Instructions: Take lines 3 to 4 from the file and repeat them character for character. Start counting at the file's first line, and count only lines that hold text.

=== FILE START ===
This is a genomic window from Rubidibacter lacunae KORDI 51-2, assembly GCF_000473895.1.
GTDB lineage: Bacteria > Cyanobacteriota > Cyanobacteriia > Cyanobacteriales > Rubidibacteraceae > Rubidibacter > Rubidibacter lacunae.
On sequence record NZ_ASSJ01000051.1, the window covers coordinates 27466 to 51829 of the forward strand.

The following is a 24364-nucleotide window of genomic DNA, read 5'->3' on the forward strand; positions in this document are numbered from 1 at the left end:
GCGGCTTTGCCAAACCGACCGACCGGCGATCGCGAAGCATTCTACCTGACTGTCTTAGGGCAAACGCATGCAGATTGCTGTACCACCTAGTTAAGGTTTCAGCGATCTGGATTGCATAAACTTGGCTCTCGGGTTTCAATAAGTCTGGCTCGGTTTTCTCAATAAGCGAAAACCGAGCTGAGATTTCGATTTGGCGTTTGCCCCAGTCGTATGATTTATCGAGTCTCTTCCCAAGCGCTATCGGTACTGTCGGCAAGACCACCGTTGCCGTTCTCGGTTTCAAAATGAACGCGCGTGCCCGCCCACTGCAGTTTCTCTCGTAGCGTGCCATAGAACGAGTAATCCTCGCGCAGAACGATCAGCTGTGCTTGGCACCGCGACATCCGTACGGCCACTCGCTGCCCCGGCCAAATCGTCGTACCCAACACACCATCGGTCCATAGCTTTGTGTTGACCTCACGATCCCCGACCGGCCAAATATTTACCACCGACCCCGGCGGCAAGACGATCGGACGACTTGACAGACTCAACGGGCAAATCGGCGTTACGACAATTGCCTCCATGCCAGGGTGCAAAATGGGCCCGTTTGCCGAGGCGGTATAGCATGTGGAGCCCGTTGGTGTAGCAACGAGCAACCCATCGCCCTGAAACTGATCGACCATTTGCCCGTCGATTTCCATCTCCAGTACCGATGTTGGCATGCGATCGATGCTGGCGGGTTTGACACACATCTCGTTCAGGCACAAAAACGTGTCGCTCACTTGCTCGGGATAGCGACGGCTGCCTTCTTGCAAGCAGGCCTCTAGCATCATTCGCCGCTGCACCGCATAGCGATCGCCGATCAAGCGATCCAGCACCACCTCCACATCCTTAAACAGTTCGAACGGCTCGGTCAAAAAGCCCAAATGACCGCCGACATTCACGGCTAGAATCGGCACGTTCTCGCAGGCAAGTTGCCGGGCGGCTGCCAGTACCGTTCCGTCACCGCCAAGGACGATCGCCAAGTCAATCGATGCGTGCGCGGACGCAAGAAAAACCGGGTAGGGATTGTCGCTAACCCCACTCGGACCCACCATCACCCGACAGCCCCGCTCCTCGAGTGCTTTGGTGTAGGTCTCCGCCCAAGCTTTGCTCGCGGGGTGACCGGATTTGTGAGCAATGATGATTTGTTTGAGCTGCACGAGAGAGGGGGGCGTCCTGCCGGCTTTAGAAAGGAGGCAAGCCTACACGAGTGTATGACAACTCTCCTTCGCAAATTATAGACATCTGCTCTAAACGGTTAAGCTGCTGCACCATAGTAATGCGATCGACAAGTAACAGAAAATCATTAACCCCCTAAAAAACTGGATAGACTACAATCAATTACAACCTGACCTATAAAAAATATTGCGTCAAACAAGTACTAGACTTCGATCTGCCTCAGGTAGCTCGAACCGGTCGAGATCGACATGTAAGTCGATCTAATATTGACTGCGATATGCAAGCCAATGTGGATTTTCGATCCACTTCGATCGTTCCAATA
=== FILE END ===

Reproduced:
On sequence record NZ_ASSJ01000051.1, the window covers coordinates 27466 to 51829 of the forward strand.

The following is a 24364-nucleotide window of genomic DNA, read 5'->3' on the forward strand; positions in this document are numbered from 1 at the left end: